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18 March 2008
Could sharks be catching on to human techniques for tagging them – and learning how to avoid them?
That’s the theory of Steve Kessel, an Earth and Ocean Sciences PhD student who has spent the past three years working at the world-renowned Bimini Biological Field Station, also known as Shark Lab, in the Bahamas.
Steve is studying population trends among lemon sharks and believes current research techniques may underestimate numbers – because sharks are getting wise to human methods of counting.
Traditional methods of tagging sharks have involved putting bait on a long line, then implanting a transmitter once it bites.
However, Steve said: "The sharks do seem to be getting smarter and learning our techniques. They’ve realised it’s not a good thing to be eating this free food any more."
Steve is using other techniques to tag sharks, including using skiffs to corral them into shallow water where they can be netted, and aerial surveys for abundance counts. However, as lemon sharks can grow upwards of three meters in length and are reckoned to be the 10th most dangerous species in the world, the first method has its risks.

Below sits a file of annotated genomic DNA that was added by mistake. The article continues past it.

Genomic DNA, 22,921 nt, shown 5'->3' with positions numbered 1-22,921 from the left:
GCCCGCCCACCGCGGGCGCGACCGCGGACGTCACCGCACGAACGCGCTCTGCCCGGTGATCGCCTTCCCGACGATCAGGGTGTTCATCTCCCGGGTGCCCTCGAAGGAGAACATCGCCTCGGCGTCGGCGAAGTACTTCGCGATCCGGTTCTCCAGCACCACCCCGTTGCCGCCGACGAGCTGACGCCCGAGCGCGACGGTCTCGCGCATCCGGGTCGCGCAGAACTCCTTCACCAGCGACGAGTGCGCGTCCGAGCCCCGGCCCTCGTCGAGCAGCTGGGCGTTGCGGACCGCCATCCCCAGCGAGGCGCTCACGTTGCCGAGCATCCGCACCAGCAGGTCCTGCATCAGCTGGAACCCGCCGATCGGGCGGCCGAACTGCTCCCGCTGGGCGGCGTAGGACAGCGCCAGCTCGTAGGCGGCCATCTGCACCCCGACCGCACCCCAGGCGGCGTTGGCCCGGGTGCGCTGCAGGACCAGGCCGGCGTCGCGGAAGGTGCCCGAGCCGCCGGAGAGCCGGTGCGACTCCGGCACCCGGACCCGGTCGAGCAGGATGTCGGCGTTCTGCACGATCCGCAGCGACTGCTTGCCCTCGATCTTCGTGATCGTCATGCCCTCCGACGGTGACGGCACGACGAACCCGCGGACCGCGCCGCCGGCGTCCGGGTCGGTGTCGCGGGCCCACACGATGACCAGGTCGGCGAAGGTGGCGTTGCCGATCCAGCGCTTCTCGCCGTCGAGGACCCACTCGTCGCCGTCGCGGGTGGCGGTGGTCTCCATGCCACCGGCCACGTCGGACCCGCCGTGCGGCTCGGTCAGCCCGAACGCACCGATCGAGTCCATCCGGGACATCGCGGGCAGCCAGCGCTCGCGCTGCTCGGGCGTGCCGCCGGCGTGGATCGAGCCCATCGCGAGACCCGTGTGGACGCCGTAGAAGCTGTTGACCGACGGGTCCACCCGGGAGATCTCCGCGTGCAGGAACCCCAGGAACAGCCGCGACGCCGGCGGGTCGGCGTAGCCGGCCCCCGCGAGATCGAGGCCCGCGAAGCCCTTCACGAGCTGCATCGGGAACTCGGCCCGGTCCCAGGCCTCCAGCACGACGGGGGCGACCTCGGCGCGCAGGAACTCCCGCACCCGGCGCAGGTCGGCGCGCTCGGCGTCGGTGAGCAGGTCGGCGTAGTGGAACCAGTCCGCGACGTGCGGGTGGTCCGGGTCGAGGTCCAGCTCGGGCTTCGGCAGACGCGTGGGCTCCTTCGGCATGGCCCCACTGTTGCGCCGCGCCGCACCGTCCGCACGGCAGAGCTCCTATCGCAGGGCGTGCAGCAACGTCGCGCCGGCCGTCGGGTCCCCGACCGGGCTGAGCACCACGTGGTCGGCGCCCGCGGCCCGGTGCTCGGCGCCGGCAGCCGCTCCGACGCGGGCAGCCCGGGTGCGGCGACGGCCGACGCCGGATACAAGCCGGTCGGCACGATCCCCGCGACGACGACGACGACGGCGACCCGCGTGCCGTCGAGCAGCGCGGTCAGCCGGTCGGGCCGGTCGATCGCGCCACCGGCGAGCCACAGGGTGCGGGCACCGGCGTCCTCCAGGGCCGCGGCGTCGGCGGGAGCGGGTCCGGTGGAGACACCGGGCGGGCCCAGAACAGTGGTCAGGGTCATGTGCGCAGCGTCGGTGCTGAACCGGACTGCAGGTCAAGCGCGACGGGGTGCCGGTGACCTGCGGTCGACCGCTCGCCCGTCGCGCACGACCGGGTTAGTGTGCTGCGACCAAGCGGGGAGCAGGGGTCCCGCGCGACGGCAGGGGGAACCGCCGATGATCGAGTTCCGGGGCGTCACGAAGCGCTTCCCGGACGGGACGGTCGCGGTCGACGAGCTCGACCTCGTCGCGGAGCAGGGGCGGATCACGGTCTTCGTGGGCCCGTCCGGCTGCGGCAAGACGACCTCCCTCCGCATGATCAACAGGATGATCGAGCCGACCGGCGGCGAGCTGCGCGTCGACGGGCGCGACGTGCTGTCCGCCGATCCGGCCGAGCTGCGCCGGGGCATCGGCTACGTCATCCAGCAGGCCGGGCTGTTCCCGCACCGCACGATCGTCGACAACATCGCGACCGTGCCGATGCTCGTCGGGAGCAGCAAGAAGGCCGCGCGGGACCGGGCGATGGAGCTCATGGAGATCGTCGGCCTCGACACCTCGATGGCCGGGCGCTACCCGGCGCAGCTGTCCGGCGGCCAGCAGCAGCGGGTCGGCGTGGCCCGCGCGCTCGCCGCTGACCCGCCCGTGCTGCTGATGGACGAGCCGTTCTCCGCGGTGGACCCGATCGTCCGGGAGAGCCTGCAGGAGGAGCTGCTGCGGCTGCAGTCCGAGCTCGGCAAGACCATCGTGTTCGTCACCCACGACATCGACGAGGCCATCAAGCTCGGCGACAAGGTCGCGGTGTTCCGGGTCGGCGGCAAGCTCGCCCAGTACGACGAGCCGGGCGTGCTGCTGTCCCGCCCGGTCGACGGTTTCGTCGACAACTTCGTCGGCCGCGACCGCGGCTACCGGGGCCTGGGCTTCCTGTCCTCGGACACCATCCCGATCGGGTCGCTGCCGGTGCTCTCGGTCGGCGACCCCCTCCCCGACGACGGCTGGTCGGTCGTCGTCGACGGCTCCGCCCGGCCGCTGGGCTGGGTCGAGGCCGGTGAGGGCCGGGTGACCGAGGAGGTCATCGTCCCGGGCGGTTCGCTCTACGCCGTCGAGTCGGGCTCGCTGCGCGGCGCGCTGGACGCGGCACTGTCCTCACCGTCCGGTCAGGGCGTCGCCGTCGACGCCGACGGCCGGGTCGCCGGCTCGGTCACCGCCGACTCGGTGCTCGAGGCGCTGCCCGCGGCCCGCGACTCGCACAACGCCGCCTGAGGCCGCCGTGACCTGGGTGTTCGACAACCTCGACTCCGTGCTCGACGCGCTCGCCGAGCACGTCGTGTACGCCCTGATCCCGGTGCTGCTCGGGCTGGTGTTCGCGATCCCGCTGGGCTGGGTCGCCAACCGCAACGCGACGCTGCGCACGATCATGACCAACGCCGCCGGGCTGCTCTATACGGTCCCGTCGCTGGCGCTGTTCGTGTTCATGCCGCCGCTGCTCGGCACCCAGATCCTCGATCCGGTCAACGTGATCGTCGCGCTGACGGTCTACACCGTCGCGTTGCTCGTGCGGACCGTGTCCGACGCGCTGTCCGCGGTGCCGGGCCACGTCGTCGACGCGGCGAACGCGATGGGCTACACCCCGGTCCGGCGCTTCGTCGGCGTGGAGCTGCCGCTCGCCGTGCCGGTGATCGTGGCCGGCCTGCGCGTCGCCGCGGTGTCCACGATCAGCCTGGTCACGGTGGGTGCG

Steve said: "Like most sharks, they are fine as long as you leave them alone. When you mess around with them, they can become difficult to handle and can have a pretty nasty bite. You have to be fairly confident about dealing with them, but without getting complacent – that’s what gets you bitten."
Despite the risks, Steve has found his time at Bimini extremely rewarding. He has been encouraged by the trends he has seen among shark families, giving hope that the population situation is better than was feared.
He has been joined in the Bahamas by another Earth and Ocean Sciences student, Mark Bond, who is on a placement there as part of his course. Both have seen close up the worldwide media interest in Shark Lab. Steve has featured on the Discovery Channel and Sky One. His work has now just appeared on NBC and has been filmed by the BBC for a new documentary about the oceans.
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